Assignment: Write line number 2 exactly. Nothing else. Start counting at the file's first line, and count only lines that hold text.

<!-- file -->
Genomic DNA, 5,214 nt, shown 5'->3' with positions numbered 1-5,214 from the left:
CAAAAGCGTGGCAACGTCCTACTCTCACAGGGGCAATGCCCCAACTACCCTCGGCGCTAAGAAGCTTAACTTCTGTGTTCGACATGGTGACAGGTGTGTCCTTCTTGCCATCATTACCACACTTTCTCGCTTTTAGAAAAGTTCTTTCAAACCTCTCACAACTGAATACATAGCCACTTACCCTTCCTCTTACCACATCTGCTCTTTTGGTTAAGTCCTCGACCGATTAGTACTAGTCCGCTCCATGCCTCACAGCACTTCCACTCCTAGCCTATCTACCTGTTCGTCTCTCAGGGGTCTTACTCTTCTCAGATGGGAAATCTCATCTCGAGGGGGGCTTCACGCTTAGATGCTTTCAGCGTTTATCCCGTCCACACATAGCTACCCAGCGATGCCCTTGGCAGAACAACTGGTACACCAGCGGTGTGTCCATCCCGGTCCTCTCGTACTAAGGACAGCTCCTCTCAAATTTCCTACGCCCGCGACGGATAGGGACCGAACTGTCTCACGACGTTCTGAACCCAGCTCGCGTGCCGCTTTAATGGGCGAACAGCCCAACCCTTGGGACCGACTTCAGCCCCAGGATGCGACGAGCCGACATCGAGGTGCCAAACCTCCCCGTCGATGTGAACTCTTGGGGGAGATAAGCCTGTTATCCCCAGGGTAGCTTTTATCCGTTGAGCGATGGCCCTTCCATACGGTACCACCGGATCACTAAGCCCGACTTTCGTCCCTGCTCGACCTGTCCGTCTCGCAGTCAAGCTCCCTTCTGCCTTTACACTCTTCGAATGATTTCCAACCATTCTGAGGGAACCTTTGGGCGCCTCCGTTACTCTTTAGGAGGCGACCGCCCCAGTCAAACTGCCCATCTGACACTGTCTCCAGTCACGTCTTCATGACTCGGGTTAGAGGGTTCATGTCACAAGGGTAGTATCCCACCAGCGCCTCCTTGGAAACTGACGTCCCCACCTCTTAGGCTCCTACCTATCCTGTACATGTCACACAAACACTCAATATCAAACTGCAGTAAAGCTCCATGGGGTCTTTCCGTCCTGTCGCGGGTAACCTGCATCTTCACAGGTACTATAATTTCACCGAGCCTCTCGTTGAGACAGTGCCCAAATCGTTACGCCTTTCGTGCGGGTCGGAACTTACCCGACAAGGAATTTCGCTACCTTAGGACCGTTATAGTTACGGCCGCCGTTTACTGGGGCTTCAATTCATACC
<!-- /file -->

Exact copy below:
CAAAAGCGTGGCAACGTCCTACTCTCACAGGGGCAATGCCCCAACTACCCTCGGCGCTAAGAAGCTTAACTTCTGTGTTCGACATGGTGACAGGTGTGTCCTTCTTGCCATCATTACCACACTTTCTCGCTTTTAGAAAAGTTCTTTCAAACCTCTCACAACTGAATACATAGCCACTTACCCTTCCTCTTACCACATCTGCTCTTTTGGTTAAGTCCTCGACCGATTAGTACTAGTCCGCTCCATGCCTCACAGCACTTCCACTCCTAGCCTATCTACCTGTTCGTCTCTCAGGGGTCTTACTCTTCTCAGATGGGAAATCTCATCTCGAGGGGGGCTTCACGCTTAGATGCTTTCAGCGTTTATCCCGTCCACACATAGCTACCCAGCGATGCCCTTGGCAGAACAACTGGTACACCAGCGGTGTGTCCATCCCGGTCCTCTCGTACTAAGGACAGCTCCTCTCAAATTTCCTACGCCCGCGACGGATAGGGACCGAACTGTCTCACGACGTTCTGAACCCAGCTCGCGTGCCGCTTTAATGGGCGAACAGCCCAACCCTTGGGACCGACTTCAGCCCCAGGATGCGACGAGCCGACATCGAGGTGCCAAACCTCCCCGTCGATGTGAACTCTTGGGGGAGATAAGCCTGTTATCCCCAGGGTAGCTTTTATCCGTTGAGCGATGGCCCTTCCATACGGTACCACCGGATCACTAAGCCCGACTTTCGTCCCTGCTCGACCTGTCCGTCTCGCAGTCAAGCTCCCTTCTGCCTTTACACTCTTCGAATGATTTCCAACCATTCTGAGGGAACCTTTGGGCGCCTCCGTTACTCTTTAGGAGGCGACCGCCCCAGTCAAACTGCCCATCTGACACTGTCTCCAGTCACGTCTTCATGACTCGGGTTAGAGGGTTCATGTCACAAGGGTAGTATCCCACCAGCGCCTCCTTGGAAACTGACGTCCCCACCTCTTAGGCTCCTACCTATCCTGTACATGTCACACAAACACTCAATATCAAACTGCAGTAAAGCTCCATGGGGTCTTTCCGTCCTGTCGCGGGTAACCTGCATCTTCACAGGTACTATAATTTCACCGAGCCTCTCGTTGAGACAGTGCCCAAATCGTTACGCCTTTCGTGCGGGTCGGAACTTACCCGACAAGGAATTTCGCTACCTTAGGACCGTTATAGTTACGGCCGCCGTTTACTGGGGCTTCAATTCATACC